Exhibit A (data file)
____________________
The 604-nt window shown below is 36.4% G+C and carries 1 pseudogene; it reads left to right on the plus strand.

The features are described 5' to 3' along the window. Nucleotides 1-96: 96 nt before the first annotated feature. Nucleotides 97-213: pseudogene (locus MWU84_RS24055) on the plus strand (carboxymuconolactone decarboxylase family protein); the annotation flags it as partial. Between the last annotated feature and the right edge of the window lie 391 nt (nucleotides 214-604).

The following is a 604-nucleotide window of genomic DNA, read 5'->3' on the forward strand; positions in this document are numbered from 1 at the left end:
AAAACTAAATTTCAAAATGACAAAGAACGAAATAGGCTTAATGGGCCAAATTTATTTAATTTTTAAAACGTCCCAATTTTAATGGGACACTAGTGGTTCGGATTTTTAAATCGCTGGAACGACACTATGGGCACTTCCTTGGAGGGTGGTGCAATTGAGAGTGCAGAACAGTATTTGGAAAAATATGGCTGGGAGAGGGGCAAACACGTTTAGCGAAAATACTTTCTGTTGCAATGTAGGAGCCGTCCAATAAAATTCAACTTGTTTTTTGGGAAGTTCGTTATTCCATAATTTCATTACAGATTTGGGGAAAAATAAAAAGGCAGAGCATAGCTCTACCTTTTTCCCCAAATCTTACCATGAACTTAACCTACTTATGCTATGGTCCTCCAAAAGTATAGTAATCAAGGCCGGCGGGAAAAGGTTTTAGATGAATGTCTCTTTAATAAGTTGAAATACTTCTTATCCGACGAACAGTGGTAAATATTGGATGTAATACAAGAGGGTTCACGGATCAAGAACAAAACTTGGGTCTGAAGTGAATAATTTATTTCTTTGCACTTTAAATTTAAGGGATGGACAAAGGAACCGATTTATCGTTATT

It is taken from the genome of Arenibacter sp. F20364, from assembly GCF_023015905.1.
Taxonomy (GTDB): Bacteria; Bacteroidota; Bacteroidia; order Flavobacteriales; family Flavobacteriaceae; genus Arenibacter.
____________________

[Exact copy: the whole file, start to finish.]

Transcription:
The 604-nt window shown below is 36.4% G+C and carries 1 pseudogene; it reads left to right on the plus strand.

The features are described 5' to 3' along the window. Nucleotides 1-96: 96 nt before the first annotated feature. Nucleotides 97-213: pseudogene (locus MWU84_RS24055) on the plus strand (carboxymuconolactone decarboxylase family protein); the annotation flags it as partial. Between the last annotated feature and the right edge of the window lie 391 nt (nucleotides 214-604).

The following is a 604-nucleotide window of genomic DNA, read 5'->3' on the forward strand; positions in this document are numbered from 1 at the left end:
AAAACTAAATTTCAAAATGACAAAGAACGAAATAGGCTTAATGGGCCAAATTTATTTAATTTTTAAAACGTCCCAATTTTAATGGGACACTAGTGGTTCGGATTTTTAAATCGCTGGAACGACACTATGGGCACTTCCTTGGAGGGTGGTGCAATTGAGAGTGCAGAACAGTATTTGGAAAAATATGGCTGGGAGAGGGGCAAACACGTTTAGCGAAAATACTTTCTGTTGCAATGTAGGAGCCGTCCAATAAAATTCAACTTGTTTTTTGGGAAGTTCGTTATTCCATAATTTCATTACAGATTTGGGGAAAAATAAAAAGGCAGAGCATAGCTCTACCTTTTTCCCCAAATCTTACCATGAACTTAACCTACTTATGCTATGGTCCTCCAAAAGTATAGTAATCAAGGCCGGCGGGAAAAGGTTTTAGATGAATGTCTCTTTAATAAGTTGAAATACTTCTTATCCGACGAACAGTGGTAAATATTGGATGTAATACAAGAGGGTTCACGGATCAAGAACAAAACTTGGGTCTGAAGTGAATAATTTATTTCTTTGCACTTTAAATTTAAGGGATGGACAAAGGAACCGATTTATCGTTATT

It is taken from the genome of Arenibacter sp. F20364, from assembly GCF_023015905.1.
Taxonomy (GTDB): Bacteria; Bacteroidota; Bacteroidia; order Flavobacteriales; family Flavobacteriaceae; genus Arenibacter.